Great policies for families in the budget today, I’m particularly pleased to see the extension to free doctor’s visits for kids. A universal policy that will help the poorest the most: good call. We are lucky in New Zealand that there is a broad political consensus among the general population, and it’s heartening when politicians pick up on this. Democracy is not a team sport.
2 cups oats – either rolled or wholegrain, or a mixture
1 ½ cups mixed dried fruit and nuts of your choice
*(or use 3 1/2 cups any brand untoasted muslie)
2 Tbsp maple syrup
3 Tbsp honey (or golden syrup)
2 Tbsp tahini
3 Tbsp peanut butter
1 Tbsp coconut oil
Preheat oven to 190 celsius. Line a baking tray.
Melt wet ingredients together and stir to combine. Mix dry ingredients through hot sticky mixture.
Shape into balls then flatten into the lined tray with wet hands, and bake for 10 – 15 minutes depending on chewy/crunchy preference.
I liked this piece, I want her to be my friend.
Over the weekend, there were calls to means-test paid parental leave.
1) Let us be very clear: if it’s means-tested, it’s not paid parental leave, it’s a different form of assistance. Paid parental leave is not a benefit. It’s not paid to people who are unable to work by reason of sickness, old age, or injury. It’s paid to people who are working, whose work contributes to society, and who would otherwise be unremunerated.
2) We already effectively have mean-tested top-ups to paid parental leave: working for families.
3) When it comes to mean-testing at this stage of life, it is impossible to compare like with like. Does the income-earning parent have student debt? Do the parents own their own home? How big is the mortgage? Where in the country do they live, what is the rental market like? How much assistance are they receiving from their extended families? How many kids do they have?
4) It’s not clear what exactly would be means-tested. The income of the mother before the leave starts? The assets of the couple? Means-testing based on the partner’s wage is the best targeted, but it is a giant step backwards for feminism – the financial independence of women is a significant rationale for universal paid parental leave. The people who receive paid parental leave aren’t earning other income.
5) Where would the means-tested threshold lie? It’s easy for the very wealthy to say “I don’t need it” – but as soon as something is means-tested, there will be people who could really use it who would miss out. There would also be complex abatement calculations to deal with. It would be an administrative nightmare.
6) What does it mean to “need” paid parental leave payments? My payments ended last week, and I’m planning to take eight further months off work. We’ll be ok on my husband’s income, but we’d be noticeably better off if my paid parental leave continued. It’s difficult to say whether someone needs extra cash. One person’s necessity is another person’s extravagance. There is a clear need in this picture though – the need of babies for attentive, loving care. The future of the human race literally depends on it. No matter what the financial situation of the parents, providing that care is worthy of social support.
7) The current payment is $488 per week. It’s not even remotely close to the lost income of a worker on the median wage. The wealthy do not benefit more from paid parental leave than the poor. Under some schemes they would, but under the New Zealand scheme all full-time workers receive the same payment. Those on lower incomes therefore receive a higher proportion of the lost income. It’s already a progressive scheme.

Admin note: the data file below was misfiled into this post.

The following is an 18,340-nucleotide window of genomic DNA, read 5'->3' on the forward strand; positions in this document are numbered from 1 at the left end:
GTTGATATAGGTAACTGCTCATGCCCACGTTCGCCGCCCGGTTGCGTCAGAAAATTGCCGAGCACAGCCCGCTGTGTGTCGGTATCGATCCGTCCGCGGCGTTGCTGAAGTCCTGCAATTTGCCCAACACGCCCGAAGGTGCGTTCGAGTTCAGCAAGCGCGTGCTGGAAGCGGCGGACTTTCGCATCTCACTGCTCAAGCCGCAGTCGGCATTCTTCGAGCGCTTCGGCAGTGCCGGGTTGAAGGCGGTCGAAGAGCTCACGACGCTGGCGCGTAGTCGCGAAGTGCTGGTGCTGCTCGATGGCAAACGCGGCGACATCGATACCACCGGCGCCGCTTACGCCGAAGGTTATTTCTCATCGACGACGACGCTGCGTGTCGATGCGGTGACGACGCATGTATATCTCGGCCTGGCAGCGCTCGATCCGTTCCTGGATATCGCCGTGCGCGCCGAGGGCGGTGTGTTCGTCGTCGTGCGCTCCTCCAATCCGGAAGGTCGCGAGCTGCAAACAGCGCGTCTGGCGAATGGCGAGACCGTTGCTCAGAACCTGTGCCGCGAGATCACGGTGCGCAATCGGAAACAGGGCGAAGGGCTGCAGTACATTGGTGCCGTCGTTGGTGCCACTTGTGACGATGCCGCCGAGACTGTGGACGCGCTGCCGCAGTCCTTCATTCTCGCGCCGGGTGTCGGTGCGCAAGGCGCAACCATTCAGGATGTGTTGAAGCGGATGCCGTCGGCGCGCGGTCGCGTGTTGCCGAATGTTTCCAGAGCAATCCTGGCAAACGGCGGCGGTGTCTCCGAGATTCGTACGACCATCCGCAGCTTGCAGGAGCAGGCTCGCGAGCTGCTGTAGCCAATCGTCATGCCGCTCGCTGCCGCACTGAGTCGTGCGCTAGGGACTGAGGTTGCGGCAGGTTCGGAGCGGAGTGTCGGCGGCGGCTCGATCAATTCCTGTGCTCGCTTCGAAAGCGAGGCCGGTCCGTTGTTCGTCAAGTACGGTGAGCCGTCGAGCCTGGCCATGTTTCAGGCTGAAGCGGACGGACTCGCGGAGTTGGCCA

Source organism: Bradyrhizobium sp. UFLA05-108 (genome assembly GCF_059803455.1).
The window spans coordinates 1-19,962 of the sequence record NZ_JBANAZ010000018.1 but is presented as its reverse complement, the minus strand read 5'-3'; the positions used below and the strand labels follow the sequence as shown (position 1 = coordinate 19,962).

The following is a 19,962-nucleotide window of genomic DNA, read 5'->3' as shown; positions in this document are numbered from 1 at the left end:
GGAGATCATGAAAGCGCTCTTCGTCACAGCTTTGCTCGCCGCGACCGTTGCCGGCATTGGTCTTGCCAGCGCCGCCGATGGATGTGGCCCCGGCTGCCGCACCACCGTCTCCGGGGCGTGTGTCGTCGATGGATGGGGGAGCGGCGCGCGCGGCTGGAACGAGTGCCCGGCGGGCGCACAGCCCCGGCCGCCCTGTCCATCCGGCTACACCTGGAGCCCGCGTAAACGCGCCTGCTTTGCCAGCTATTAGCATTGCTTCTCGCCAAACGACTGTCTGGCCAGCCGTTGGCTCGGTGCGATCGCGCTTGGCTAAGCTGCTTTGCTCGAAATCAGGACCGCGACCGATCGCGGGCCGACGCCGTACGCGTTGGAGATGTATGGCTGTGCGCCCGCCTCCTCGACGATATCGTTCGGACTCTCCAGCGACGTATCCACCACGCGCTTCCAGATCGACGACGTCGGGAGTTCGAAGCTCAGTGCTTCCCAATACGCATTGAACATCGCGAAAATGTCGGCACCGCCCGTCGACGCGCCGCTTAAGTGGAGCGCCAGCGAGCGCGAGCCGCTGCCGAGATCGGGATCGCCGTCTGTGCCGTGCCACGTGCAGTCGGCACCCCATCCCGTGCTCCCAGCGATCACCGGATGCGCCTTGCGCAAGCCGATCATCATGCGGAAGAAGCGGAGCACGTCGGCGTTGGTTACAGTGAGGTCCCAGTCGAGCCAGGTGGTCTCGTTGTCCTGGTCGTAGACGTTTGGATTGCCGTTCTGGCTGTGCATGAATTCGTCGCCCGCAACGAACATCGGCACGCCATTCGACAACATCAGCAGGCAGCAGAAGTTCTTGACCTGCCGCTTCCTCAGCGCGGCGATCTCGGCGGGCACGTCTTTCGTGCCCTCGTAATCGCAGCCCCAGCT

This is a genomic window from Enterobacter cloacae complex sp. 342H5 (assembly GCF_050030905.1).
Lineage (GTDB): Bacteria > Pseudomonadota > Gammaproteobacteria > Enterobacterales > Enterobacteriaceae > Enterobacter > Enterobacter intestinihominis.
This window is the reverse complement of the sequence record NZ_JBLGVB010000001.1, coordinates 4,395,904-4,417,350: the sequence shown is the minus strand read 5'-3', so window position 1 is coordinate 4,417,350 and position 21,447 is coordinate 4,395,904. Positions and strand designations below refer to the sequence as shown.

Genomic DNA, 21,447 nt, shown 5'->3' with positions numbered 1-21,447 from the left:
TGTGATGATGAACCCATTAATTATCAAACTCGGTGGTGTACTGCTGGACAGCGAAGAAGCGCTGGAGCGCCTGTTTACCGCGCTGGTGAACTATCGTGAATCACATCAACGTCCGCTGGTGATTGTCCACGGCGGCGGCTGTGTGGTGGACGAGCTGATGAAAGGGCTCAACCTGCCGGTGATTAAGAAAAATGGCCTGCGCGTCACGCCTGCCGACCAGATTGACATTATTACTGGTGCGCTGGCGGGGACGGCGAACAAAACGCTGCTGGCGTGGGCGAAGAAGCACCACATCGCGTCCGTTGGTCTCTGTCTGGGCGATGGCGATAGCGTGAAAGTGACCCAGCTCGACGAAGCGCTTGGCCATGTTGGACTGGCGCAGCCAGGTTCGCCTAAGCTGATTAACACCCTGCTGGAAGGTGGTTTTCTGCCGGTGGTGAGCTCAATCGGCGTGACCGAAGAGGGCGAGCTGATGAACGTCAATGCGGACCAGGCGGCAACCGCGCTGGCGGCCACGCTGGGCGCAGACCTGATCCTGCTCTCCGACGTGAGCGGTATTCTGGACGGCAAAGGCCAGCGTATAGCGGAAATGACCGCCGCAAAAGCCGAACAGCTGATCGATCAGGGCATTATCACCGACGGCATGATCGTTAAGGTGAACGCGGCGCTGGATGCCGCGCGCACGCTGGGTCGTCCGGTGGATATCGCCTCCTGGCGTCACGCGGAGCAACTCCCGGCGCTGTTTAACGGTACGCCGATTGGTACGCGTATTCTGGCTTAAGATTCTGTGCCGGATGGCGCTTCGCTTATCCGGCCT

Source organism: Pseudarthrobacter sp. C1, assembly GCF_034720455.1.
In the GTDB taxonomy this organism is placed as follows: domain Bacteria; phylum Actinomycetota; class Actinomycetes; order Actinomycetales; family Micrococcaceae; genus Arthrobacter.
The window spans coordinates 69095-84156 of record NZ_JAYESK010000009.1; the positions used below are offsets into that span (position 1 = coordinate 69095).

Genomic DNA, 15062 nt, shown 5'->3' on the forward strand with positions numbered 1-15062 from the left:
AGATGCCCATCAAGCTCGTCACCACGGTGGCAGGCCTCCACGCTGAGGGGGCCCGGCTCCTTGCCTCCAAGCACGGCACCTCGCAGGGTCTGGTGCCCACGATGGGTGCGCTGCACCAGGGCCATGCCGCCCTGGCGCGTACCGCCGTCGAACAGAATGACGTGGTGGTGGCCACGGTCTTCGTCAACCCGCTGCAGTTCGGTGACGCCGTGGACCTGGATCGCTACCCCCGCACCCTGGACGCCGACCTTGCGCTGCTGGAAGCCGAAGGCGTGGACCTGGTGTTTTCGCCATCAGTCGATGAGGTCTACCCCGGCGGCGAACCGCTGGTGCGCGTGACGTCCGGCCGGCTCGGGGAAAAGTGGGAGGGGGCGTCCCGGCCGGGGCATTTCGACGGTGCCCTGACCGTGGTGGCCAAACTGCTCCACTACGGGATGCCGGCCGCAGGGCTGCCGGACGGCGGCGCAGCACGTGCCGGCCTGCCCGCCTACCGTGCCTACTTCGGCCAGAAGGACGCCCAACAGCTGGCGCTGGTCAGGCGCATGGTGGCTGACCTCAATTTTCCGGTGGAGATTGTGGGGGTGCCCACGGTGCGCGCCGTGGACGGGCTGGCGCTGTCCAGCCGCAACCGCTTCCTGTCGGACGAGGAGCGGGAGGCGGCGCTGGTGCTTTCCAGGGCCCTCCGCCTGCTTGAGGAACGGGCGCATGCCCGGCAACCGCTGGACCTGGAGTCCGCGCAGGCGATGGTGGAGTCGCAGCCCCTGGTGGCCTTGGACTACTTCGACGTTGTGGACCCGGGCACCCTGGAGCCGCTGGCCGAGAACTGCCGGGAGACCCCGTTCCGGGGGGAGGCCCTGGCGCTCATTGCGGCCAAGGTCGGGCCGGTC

8) We don’t means-test every other form of government assistance. We don’t means-test ACC, and we don’t means test NZ Super. We don’t means-test workplace provisions like sick leave, bereavement leave, and holiday leave. We consider these to be entitlements, not benefits. If there is anything that fits into this category, surely it should be the one form of leave from paid employment during which you work more than a 40 hour week doing something difficult, arduous, and essential?
I think I ask too many rhetorical questions when I’m irritated.
The ideal me always picks up on my baby’s tired signals. The real me too often gets trapped in a cycle of overtired comfort feeding and unsettled burping.
The ideal me always smiles a morning hello even on broken sleep. The real me wakes up with a slow wrench and then a jolt, and fumbles to pick up the grizzly hungry baby before he gets even more upset.
The ideal me is ever loving and giving of attention. The real me sometimes leaves bubs under his mobile even when I know he’s gotten bored of it, because five minutes peace, please, please.
The ideal me thinks, right bubs asleep: put him in his crib, eat something, do some chores, have a nap. The real me thinks, oh, it’s nice having him sleep on me, I’ll just sit here a minute and cuddle him and browse the internet…damn, where did that hour go?
Favourite things about my baby
1) The way he giggles and chuckles in his sleep.
2) The way he greets me with a big smile and a happy coo when I stand over his crib in the morning.
3) The way he nestles into my chest like it’s the safest, most comfy place in the world.
4) The way he tries to catch my eye and smile at me when I’m changing his nappy.
5) Those beautiful blue eyes, straight from his daddy.
6) The way he changes every week.
7) The giant grin when I stroke his head just as he is falling asleep.
Favourite things about my mum
1) Seeing how much she loves my baby.
2) The way she looks at me when I’m cuddling him all up.
3) Being able to talk about motherhood with someone so thoughtful and wise.
4) Knowing I’ve always got someone in my corner when I need it, even though I’m all grown up.
5) Having such a strong, intelligent, calm and caring model for womanhood.
6) Our long chats over shared interests.
7) That she still hugs me like I’m her baby.